FPGA Insights has engaged in an exclusive interview with Steve Leibson, Principal Analyst, Tirias Research, Editor, B2B Technology Marketer, Storyteller, Content Ninja, Evangelist, Engineer, IEEE Senior Member, Poet
Q1) Can you provide an overview of your Organization and the services/products it offers?
Tirias Research is a technology and market research company staffed by engineers with tremendous insight into the electronics industry. We provide advisory services to most of the world’s largest semiconductor companies and foundries. We also publish articles in a variety of publications including Forbes.com, EEJournal, and EETimes.
Q2) Can you explain the benefits of using FPGAs over other types of processors?
If you can solve a hardware-design problem without using FPGAs, by all means do so, because FPGAs are 10x slower, 10x more costly, and consume 10x the power of competing solutions. If you have the time, the NRE budget, and the end-product volumes, design an ASIC. If a microcontroller or microprocessor will do the job, use that. Only use an FPGA to tackle the most difficult, highest-performance applications, and only when you need the solution tomorrow.
Q3) What are the most significant trends observed in the FPGA industry over the past year? How will these trends shape the industry’s future?
While Intel and AMD continued to actively pursue the high-end FPGA markets, both companies have recognized that they’ve ignored the low end for too long and, as a result, they allowed FPGA challengers such as Lattice and Microchip to gain market share at the low end. To compensate, Intel and AMD are now bolstering their low-end FPGA product lines.
Q4) How do you see FPGA development evolving to meet the demands of modern applications and complex workloads?
Intel and AMD are emphasizing new, high-performance I/O capabilities in their FPGAs. These portions of a hardware design are best implemented as hard IP, even in an FPGA. Increasingly, this hard IP is realized as a chipset that’s incorporated into the same package as an FPGA semiconductor die. This approach allows FPGA vendors to more quickly expand the product offerings in their FPGA families.
Q5) Key drivers behind the increasing adoption of FPGAs in various applications and industries?
Small-volume, leading-edge applications with daunting performance requirements are the ideal candidates for FPGAs. Such applications include test and measurement, military/aerospace, and the newest high-speed networking protocols. The large FPGA vendors including Intel and AMD try to provide the newest, fastest I/O capabilities first, so their FPGAs will be chosen to chart new paths in these areas.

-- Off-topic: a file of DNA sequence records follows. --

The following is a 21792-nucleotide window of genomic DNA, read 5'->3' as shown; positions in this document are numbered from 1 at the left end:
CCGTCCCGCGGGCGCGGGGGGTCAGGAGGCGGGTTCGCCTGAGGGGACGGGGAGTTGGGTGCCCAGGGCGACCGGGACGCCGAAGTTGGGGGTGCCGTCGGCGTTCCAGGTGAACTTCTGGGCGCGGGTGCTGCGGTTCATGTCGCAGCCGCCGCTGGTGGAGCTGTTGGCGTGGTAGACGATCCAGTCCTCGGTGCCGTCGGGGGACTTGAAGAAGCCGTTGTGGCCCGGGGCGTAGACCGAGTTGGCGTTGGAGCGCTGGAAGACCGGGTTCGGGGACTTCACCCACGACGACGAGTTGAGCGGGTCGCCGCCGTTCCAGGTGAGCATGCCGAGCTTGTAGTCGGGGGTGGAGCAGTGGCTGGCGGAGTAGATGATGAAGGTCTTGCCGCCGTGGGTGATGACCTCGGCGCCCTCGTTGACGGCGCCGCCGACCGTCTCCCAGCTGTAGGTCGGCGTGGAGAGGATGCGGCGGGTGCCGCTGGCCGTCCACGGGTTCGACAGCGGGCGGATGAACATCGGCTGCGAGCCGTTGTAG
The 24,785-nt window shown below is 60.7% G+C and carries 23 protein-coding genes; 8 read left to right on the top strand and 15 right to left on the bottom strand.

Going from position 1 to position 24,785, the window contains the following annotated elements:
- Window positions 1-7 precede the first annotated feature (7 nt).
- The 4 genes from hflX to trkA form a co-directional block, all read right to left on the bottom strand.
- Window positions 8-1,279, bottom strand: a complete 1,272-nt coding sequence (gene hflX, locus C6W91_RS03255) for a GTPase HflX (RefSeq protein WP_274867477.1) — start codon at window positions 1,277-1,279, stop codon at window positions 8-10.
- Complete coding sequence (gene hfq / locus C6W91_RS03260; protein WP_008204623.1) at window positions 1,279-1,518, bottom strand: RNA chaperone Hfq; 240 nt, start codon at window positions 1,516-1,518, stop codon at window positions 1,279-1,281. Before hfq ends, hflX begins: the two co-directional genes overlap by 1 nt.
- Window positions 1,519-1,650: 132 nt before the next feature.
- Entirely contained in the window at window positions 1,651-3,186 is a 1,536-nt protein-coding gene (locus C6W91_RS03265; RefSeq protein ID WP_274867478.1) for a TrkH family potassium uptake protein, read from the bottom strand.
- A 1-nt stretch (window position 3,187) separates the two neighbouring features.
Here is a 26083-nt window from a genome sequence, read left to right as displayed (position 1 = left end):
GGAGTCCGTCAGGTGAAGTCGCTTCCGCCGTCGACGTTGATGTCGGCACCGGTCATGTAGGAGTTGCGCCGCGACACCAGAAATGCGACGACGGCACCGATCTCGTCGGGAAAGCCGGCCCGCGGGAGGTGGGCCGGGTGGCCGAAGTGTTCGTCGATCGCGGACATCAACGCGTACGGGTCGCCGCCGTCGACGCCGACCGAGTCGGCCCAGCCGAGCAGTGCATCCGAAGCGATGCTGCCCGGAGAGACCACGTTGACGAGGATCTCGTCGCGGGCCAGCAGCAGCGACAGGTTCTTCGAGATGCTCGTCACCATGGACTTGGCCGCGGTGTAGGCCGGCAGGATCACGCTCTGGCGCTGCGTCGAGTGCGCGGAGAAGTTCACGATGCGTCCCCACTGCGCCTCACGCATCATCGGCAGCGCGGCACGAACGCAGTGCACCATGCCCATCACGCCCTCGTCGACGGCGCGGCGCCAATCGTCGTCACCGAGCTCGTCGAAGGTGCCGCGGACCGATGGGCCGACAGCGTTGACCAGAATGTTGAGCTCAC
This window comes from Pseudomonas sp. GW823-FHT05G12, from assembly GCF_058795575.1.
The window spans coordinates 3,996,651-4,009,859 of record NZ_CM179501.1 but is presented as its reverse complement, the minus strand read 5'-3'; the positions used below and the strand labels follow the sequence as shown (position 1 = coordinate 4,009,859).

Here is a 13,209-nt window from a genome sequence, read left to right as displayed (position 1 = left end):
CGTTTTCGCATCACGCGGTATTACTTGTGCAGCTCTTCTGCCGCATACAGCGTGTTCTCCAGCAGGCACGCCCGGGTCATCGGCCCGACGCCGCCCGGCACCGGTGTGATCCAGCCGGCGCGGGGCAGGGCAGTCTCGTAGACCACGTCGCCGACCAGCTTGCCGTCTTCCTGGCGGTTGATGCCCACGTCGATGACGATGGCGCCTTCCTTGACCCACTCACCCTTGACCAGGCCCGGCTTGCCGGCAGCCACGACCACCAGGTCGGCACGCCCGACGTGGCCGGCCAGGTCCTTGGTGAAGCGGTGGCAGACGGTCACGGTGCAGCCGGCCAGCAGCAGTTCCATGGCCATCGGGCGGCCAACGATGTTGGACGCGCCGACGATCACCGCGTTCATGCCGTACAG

Q6) Sectors that stand to benefit the most from FPGA integration, and why?
Whenever an application needs many tasks to be performed quickly and in parallel, FPGAs are great candidates. Once algorithmic standardization arrives for those applications, semiconductor vendors are quick to design and manufacture tailored SOCs and ASSPs that will do the task just as quickly, at lower power, and with less cost. AI is a perfect example of this trend. FPGAs were used initially, but once standardized models appeared, GPUs and tensor blocks became the preferred implementation technology. Sectors on the leading or bleeding edge need FPGAs to blaze the trail. FPGAs are like army scouts in the Old West in the United States. They find paths to new locations. Once the terrain is scouted, however, the scouts lose out and are no longer needed.
Q7) The role of FPGAs in accelerating AI applications and advancements expected in the near future.
FPGAs have pretty much lost out in the AI world because the techniques have become more standardized. Neither Intel nor AMD talk about FPGAs in connection with AI anymore, and Nvidia never did. FPGAs were used to blaze the trails for AI applications, but once standardization reaches an application area, FPGAs must move on to the next frontier.
Q8) Ensuring the security and integrity of FPGA designs, especially in sensitive applications like finance and defense.
Security is a cat-and-mouse game. FPGA developers incorporate secure modes into their silicon, such as cryptography and PUFs (physically unclonable functions), and then bad actors try to find ways to break that security. Every client, especially those developing military projects, will have a preferred security protocol. Use the preferred protocol, or risk having your design tossed out.
Q9) Advice for students and professionals interested in pursuing a career in FPGA development to stay updated with the latest trends and technologies.
Do not become an FPGA development engineer. Become a hardware designer. FPGAs are an implementation technology. They are a means to an end, not the end itself. Learn Verilog and VHDL so that you can develop hardware anywhere in the world, for any type of implementation technology. Learn higher-level design languages such as C for synthesis and Matlab. Most of all, learn to think in parallel. Software developers tend to have a mindset that mirrors a processor: step-by-step instruction execution. That mindset hampers FPGA-based development. Hardware in general and FPGAs specifically can work in a step-by-step fashion, but they’re far better and far more useful when executing dozens, hundreds, or thousands of algorithmic steps in parallel. Learn to think that way.